“Is it time yet?” or “Are we done yet?” are two common questions that parents hear over and over again. They hear it so many times that they want to hide in a room and shut the door.
When parents say the famous words "Almost, just wait,” it seems as though kids become obsessed with a never-ending duty to re-ask the same question until the parent is done with an activity. A child most likely will continue to interrupt this adult every thirty seconds, reiterating what they said before as if they didn’t hear the initial response. It often feels like young children do not understand the the concept of time except for “now” and “right now”! How do we teach our children that when we say five minutes, we didn’t mean thirty seconds? Why is this?
1. Time is Abstract
Time is such an abstract concept to a young child. What does five minutes really mean unless you are able to look at a watch and see the small hand ticking away? To a child under five years old, telling time must be attached to a “real” object or “event” occurring in their daily life. Instead of saying”in five minutes”, say “After we finish this show” or “When it gets dark outside”.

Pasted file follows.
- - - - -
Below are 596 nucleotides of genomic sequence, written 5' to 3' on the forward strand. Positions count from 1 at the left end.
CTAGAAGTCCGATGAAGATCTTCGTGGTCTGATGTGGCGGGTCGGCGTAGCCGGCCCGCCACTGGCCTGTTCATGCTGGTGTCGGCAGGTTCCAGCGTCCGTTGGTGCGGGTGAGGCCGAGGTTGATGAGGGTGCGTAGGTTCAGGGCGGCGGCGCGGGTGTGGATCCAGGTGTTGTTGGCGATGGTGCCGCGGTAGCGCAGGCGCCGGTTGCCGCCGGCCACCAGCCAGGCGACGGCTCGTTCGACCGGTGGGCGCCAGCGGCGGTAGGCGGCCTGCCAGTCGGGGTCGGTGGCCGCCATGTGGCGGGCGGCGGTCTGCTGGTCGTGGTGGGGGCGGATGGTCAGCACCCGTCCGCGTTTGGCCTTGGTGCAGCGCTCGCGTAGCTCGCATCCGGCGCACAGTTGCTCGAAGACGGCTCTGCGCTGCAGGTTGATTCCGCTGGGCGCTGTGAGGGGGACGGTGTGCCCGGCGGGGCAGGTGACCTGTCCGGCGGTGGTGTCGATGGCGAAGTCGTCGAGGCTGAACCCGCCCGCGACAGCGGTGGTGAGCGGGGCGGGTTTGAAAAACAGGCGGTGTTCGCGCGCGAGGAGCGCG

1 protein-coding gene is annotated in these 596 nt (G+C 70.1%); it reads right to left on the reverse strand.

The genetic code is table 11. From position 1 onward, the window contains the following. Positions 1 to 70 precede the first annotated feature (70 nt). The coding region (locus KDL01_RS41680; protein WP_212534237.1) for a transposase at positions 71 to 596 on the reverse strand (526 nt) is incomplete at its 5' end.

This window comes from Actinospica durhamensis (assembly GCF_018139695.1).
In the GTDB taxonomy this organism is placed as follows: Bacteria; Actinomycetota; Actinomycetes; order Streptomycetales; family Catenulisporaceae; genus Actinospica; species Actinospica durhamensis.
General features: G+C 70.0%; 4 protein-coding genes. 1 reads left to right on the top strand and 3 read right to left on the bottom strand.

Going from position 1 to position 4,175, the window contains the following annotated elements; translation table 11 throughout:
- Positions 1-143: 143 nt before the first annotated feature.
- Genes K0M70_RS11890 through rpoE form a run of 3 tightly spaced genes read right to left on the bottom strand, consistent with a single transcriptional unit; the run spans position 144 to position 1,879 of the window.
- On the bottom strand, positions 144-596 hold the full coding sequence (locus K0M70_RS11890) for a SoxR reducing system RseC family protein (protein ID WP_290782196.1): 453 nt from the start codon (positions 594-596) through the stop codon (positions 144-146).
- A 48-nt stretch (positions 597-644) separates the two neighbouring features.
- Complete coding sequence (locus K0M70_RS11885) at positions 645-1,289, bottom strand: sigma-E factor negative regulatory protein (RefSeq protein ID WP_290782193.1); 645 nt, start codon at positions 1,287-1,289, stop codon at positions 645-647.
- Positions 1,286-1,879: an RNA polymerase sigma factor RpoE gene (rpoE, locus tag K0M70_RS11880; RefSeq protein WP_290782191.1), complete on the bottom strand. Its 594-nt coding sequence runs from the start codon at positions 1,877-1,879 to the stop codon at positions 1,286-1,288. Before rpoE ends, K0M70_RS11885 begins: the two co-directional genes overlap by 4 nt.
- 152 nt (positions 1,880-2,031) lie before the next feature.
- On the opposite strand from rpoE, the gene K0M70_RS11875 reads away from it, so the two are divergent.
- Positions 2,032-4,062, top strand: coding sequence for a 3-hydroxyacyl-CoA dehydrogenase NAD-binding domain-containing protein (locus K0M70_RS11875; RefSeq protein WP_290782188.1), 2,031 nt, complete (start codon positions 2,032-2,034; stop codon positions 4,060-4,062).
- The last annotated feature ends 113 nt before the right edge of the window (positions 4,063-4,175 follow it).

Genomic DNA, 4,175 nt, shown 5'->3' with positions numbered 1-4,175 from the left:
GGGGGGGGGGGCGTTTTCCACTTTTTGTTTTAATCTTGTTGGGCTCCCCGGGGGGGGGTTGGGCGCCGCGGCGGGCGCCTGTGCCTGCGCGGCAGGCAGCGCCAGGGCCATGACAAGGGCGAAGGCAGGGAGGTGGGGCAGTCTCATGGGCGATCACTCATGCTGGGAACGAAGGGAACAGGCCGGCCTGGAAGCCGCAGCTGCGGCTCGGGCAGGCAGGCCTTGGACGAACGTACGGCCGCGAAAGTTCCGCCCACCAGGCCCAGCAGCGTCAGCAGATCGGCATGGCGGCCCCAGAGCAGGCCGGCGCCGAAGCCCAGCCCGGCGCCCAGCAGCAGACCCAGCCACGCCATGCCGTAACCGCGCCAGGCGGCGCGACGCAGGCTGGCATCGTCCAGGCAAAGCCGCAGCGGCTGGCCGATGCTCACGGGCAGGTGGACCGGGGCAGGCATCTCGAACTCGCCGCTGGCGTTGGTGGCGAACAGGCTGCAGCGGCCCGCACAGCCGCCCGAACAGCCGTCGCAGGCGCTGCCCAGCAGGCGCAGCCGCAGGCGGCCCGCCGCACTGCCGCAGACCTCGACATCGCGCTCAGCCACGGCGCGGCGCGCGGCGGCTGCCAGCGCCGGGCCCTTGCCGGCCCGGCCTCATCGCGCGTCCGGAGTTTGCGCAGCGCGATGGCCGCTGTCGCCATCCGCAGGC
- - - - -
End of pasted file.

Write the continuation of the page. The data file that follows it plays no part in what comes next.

2. Numbers don't mean anything, but visual and auditory cues do
When asking a child to wait in line at the grocery store they must be given with a visual or auditory cue. That “five minutes” must be accompanied with either a kitchen timer, or a timer on the phone, that goes off once five minutes is done. Let your child know that “when the alarm beeps, it will be our turn”, or “we will be ready to ______ “. This will give a young child something to wait for instead of repeatedly asking the parent if “it’s time yet”. Visual and auditory cues turn the abstract concept of time into a reality.
3. Acknowledgement and praise for a time "well-waited" is key
Make sure to use descriptive praise to encourage waiting and as soon as the timer rings, stop what is happening and follow through with what you said would happen next. “Oh __(name of child)__ , Did you hear the buzzer? You have been waiting so patiently to go outside, let’s go find your baseball”! Praising children by describing what they are doing and why it is “great”, makes them feel good and tells them that you are following through with your promise.
4. Preparing for waiting
Next time an adult anticipates some waiting may be in the near future, prepare ahead of time by telling the child that what they will be waiting for and how long. Make sure to use a visual or auditory cue to signal to the child that the waiting period is over.
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